When a student enters Orientation Week before starting their first semester at the University, they are often bombarded with a lot of information. If they are interested in becoming Pre-Meds, most advisers will stress the importance of completing their undergraduate studies in a field that focuses on a scientific discipline in order to make themselves competitive when it comes time to submitting their application. But does an education in a non-traditional scientific field cement your fate within the first year of your studies about whether you are capable of getting into a Medical School? With nearly 53,000 applicants in the 2016-2017 Medical School cycle, is there an overwhelming percentage of those that have a degree in a Science-related field? I will answer these questions and will present you some of the reasons for and against pursuing a degree in the Sciences to help you decide what path can be the right choice for you.
Reasons to Take a Traditional Scientific Path During Your Undergraduate Studies
If you choose to follow a traditional path, you will be well-represented in the application pool and you are logically following steps that will give you a good chance to succeed in Medicine studies. This was the path that I elected to take myself as a pursued a degree in Biology because I thought that taking a degree that was similar to what I needed to master in Medical School would be a good way to prepare myself for all the sciences that I would encounter at the next level. It stands to reason that you are also meeting many more professors with a scientific background so you have a better chance to get into valuable research studies that can catapult you to a higher probability of success if you get into Medical School.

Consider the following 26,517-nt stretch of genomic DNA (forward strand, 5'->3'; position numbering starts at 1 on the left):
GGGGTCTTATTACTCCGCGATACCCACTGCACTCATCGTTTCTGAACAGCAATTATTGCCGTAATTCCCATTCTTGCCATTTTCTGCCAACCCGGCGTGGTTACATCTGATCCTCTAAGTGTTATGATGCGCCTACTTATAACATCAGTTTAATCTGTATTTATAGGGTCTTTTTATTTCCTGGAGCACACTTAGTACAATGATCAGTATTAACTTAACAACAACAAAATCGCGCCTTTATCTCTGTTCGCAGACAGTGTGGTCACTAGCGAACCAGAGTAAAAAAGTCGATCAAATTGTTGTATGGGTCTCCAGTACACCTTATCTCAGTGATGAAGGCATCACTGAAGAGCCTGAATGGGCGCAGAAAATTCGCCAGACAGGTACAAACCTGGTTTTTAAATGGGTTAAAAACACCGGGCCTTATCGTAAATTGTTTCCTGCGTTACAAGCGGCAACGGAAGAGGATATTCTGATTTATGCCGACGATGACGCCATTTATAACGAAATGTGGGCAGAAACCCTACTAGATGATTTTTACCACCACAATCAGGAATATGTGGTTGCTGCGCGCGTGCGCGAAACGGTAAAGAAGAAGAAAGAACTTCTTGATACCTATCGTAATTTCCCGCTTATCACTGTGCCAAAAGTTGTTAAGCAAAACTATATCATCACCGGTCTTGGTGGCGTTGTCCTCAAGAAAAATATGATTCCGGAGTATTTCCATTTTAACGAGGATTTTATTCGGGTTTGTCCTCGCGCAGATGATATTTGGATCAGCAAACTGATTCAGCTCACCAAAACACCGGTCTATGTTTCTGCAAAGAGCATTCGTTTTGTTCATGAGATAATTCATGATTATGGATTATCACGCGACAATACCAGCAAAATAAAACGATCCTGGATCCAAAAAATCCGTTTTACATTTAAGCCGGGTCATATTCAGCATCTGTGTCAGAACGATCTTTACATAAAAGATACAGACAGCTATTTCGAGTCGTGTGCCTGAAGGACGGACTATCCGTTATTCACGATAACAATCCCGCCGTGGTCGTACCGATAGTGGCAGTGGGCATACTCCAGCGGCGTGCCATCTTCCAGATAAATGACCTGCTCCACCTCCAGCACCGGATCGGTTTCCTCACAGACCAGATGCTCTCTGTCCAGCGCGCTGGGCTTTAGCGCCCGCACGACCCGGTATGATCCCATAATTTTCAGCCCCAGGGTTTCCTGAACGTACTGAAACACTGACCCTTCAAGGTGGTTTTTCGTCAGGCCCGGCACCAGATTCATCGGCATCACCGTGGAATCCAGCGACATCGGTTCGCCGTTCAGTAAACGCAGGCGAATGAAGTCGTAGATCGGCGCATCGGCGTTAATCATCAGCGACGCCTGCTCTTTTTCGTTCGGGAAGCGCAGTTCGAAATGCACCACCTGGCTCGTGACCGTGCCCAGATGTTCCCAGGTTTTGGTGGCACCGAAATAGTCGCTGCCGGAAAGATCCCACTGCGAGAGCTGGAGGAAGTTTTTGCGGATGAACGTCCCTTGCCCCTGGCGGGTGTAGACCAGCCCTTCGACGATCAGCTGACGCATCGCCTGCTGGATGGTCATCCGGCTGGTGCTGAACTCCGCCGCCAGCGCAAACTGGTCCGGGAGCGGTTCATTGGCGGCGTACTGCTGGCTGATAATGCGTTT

When you pursue a degree in a scientific discipline, not only do you have to complete the same core sciences that all Pre-Meds have to take in order to quality for a Medical School, but you will also have to take additional credits to broaden your understanding of your field. At my University, a degree in Biology also required courses in Biochemistry, Microbiology, and options in other humanities with a scientific perspective, like the "Physiological Approach to Psychology." Along this avenue, an applicant will have a broad understanding of many disciplines in Science and that will be able to help them digest the material in Medicine much quicker compared to someone without a basic understanding of these topics.
I chose to also pursue a degree in Biology because I reasoned that should I not be accepted into a Medical School, I would still have a number of possibilities to fall back to in the Scientific Realm. I would be able to get a Master's Degree and potentially start my own research, teach, or get a job much easier than someone who chose a path in Literature or Sociology. With the number of unemployed college graduates creeping higher and higher every year, it was a logical choice to ensure I have some type of income after my studies.
What If I Want to Pursue a Degree in a Non-Scientific Field?
Reasons to Major In Something Other Than Science During Your Undergraduate Studies
An interesting trend that has become more and more obvious in the past 5 years of Medical School candidates is that roughly 50% of the candidates accepted major in something outside of Science. The most successful non-traditional majors are Psychology, Engineering, and Business. These students must meet the same basic requirements and complete their core Medical School classes in Biology, Organic and Non-organic Chemistry, Physics, and Calculus but do not require any additional classes in Science as long as they successfully complete their degree.